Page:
Find More Birds: Recipes for Birding Success
Find More Birds: 111 Surprising Ways to Spot Birds Wherever You Are by Heather Wolf
FIND MORE BIRDS: RECIPES FOR BIRDING SUCCESS
A review of Find More Birds: 111 Surprising Ways to Spot Birds Wherever You Are by Heather Wolf (The Experiment Publishing, 2023). This review is a digital-only story from the Fall 2023 issue of The Urban Audubon.
By Suzanne Charlé
Just in time for the heights of fall migration comes this fine road map for birders—newbies or experienced. Writer Heather Wolf, who works for the Cornell Laboratory of Ornithology, offers up many bird-finding “recipes” for birding success, organized by different levels of birding skill. She covers 111 “ingredients” ranging from “Bird-Finding Basics” to “Advanced Bird-Finding.”
Here’s one recipe she offers:
- Head out after a storm (#104)
- Change your route (#14)
- Check freshwater sources, even drips (#3)
- Look for movement (#2)
In Chapter 1, Wolf begins with the basic ingredients—30 of them, to be exact. Sound, she underscores, is the single most important cue to finding birds, whether it be their songs or screams, like the cheerful tune of a Song Sparrow or the mobbing calls of grackles. She suggests we “Scan the Sky” or “Take a Seat”—which is how she once spotted a secretive Lincoln’s Sparrow on a lawn’s edge—and to equally be on the lookout while “Doing Something Else,” like watching your step on a beach, practicing yoga, or taking a ferry ride. New birds can also be discovered “Through the Community,” with a special shoutout to “Join a local Audubon chapter”!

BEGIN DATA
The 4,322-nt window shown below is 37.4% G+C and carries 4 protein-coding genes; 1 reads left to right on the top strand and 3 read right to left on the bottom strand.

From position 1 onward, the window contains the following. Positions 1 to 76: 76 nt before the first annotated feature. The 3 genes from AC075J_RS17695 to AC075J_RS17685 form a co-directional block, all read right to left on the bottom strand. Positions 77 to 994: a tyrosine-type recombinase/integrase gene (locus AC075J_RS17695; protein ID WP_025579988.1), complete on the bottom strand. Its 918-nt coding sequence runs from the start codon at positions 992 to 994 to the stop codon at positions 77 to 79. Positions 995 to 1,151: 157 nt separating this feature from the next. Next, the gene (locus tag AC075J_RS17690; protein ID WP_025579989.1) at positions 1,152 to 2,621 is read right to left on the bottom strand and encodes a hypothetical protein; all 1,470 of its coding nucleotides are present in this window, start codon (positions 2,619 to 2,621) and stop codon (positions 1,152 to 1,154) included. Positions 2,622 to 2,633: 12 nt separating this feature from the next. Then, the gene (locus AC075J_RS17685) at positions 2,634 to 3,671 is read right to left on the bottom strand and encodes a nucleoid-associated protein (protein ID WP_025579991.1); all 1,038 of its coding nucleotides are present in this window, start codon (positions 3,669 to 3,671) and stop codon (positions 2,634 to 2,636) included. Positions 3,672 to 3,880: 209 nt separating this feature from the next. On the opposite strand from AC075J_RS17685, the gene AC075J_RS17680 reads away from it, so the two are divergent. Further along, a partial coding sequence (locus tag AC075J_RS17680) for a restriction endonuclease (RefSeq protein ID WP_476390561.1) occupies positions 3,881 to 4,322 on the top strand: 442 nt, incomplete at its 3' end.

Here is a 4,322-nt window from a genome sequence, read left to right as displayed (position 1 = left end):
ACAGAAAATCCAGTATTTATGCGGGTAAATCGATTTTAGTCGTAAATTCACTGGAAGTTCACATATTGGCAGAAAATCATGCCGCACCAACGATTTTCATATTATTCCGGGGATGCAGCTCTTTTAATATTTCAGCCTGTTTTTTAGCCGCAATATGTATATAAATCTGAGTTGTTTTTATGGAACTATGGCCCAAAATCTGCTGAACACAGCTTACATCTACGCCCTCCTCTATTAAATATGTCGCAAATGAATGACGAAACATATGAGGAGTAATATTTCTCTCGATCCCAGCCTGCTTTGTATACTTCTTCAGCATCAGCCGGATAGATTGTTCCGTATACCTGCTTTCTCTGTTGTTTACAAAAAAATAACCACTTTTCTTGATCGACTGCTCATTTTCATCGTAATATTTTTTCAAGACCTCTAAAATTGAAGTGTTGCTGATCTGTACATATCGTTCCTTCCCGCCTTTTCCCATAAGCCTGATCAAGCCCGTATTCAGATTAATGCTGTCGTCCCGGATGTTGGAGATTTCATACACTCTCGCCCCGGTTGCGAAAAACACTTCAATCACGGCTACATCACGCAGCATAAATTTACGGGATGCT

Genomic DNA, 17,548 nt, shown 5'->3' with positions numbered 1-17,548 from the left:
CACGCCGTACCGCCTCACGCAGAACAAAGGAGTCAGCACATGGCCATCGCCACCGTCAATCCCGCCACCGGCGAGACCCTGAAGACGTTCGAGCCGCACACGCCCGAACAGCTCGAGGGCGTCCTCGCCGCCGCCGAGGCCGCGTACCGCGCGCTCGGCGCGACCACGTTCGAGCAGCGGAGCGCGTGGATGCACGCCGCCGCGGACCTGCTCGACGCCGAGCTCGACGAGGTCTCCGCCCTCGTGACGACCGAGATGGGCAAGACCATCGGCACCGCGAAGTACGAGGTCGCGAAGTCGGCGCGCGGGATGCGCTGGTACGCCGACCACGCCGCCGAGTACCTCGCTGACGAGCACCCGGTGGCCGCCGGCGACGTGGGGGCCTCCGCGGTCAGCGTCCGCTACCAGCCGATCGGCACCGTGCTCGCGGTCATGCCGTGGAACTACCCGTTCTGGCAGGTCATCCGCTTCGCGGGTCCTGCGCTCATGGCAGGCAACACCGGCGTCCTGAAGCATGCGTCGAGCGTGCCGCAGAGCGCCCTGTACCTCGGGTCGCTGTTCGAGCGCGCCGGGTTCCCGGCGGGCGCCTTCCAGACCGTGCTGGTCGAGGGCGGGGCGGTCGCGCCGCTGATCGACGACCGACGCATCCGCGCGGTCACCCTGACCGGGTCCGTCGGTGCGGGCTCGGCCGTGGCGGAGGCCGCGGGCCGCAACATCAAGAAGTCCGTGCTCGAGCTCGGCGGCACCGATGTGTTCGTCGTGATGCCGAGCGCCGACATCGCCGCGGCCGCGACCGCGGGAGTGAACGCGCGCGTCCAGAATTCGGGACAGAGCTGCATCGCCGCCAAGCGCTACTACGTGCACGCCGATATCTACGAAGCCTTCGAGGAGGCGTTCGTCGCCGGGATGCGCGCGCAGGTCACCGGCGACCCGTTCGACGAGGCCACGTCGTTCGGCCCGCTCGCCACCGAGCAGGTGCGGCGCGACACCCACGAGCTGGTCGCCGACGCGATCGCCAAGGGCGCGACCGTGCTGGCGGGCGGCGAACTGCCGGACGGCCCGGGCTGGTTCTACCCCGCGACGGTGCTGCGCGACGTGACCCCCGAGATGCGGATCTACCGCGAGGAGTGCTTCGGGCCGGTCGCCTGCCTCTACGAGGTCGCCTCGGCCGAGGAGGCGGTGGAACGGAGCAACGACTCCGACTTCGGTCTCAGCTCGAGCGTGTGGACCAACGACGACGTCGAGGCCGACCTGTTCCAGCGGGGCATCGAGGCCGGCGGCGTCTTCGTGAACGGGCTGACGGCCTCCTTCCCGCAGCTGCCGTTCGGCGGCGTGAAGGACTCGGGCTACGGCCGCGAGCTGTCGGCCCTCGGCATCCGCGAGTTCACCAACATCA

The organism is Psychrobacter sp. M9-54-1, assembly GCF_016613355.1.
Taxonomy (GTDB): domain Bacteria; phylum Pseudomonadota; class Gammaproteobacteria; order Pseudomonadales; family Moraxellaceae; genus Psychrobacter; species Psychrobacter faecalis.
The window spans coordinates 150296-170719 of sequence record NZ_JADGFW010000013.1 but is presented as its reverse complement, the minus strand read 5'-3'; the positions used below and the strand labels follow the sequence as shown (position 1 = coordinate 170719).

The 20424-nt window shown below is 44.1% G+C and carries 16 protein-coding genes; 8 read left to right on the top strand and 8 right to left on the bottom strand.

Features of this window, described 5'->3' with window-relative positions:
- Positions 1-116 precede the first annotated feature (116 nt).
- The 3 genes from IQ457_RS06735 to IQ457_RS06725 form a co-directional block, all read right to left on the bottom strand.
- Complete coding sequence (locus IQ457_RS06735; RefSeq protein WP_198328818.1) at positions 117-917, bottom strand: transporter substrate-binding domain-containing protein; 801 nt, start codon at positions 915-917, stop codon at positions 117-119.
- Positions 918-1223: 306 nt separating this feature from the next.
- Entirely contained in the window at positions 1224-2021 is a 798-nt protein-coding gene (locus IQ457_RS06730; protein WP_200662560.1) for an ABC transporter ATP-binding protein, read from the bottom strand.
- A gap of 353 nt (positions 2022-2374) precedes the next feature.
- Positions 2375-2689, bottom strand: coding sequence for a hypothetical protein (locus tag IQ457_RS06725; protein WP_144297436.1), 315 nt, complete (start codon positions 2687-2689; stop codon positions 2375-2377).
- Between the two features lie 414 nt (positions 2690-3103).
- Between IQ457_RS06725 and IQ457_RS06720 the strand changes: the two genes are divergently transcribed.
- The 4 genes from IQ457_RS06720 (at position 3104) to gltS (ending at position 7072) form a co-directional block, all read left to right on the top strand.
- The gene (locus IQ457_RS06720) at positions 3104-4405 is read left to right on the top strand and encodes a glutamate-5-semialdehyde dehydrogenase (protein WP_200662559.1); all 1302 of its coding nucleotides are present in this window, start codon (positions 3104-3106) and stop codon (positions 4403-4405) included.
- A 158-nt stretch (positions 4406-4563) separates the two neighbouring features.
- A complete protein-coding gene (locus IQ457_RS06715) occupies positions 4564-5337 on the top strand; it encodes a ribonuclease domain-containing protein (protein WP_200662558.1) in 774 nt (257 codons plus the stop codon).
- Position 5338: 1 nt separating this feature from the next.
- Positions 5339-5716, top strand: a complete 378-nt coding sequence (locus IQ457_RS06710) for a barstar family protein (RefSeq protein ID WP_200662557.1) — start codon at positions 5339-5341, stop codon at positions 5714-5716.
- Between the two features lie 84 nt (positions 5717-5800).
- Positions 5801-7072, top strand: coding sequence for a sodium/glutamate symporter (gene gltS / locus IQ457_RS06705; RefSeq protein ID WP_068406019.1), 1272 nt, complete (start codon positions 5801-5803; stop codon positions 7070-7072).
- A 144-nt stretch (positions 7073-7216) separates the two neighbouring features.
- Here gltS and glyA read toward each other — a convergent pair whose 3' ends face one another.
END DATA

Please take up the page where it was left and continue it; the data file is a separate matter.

You can find birds “At Their Favorite Restaurants,” hopping and scratching in leaves, or searching for seeds in tall, dried grasses, where migrating sparrows and buntings stop for a meal. Or they may visit berry buffets: trees and shrubs full of berries that attract waxwings, catbirds, thrushes, and many more.
Moving towards more advanced techniques, Wolf notes that birds leave many “Clues”: cavities in trees and buildings, just right for nests of tree swallows, woodpecker, owls, and others. Bird Poop is a dead giveaway for herons, egrets, and cormorants.
“I never thought I’d be spending time trying to get the perfect photograph of bird poop,” Wolf admits. “But birding changes you.”
Wolf’s engaging writing is supported by her handsome photographs, which reveal what her clever tips can deliver: a Hooded Merganser surfacing with a crustacean in the Central Park reservoir; a silhouette of a Belted Kingfisher with the background of a Manhattan skyscraper; even the digested artwork of a Double-crested Cormorant left behind on a tennis court.
Wolf ends her book with a wish: “As your bird story unfolds, I hope new dreams surface…. One of mine was to see a Resplendent Quetzal, and it came true in the winter of 2023 in Costa Rica.” But there is no need to go so far: much of the thrill is “that we never know what might come next… finding a mega-rare bird in our backyard [or] seeing a crow clamming when all the trash cans are covered in snow.”
Wolf, who lives in Brooklyn, notes that she frequently visits Brooklyn Bridge Park; it’s her “patch,” close to home—as well as the subject of her first book, Birding at the Bridge. While Wolf’s Find More Birds is for all birders, we New Yorkers are especially privileged since many of her suggestions for spotting birds come from sites right here in the city. Read, enjoy, and discover.
Join Heather Wolf at the Brooklyn Botanic Garden, where she leads birding walks and classes, and refer to our “Birding in Brooklyn Botanic Garden” guide for extra tips and tricks!